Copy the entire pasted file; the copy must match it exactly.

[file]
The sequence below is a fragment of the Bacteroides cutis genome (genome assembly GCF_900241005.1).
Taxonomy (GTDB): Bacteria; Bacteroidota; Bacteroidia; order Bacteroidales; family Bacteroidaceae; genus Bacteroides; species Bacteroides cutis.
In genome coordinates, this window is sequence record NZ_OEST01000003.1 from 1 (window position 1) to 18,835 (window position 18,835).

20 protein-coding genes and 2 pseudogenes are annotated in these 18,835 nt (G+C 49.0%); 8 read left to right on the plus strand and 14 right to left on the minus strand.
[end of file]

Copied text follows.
The sequence below is a fragment of the Bacteroides cutis genome (genome assembly GCF_900241005.1).
Taxonomy (GTDB): Bacteria; Bacteroidota; Bacteroidia; order Bacteroidales; family Bacteroidaceae; genus Bacteroides; species Bacteroides cutis.
In genome coordinates, this window is sequence record NZ_OEST01000003.1 from 1 (window position 1) to 18,835 (window position 18,835).

20 protein-coding genes and 2 pseudogenes are annotated in these 18,835 nt (G+C 49.0%); 8 read left to right on the plus strand and 14 right to left on the minus strand.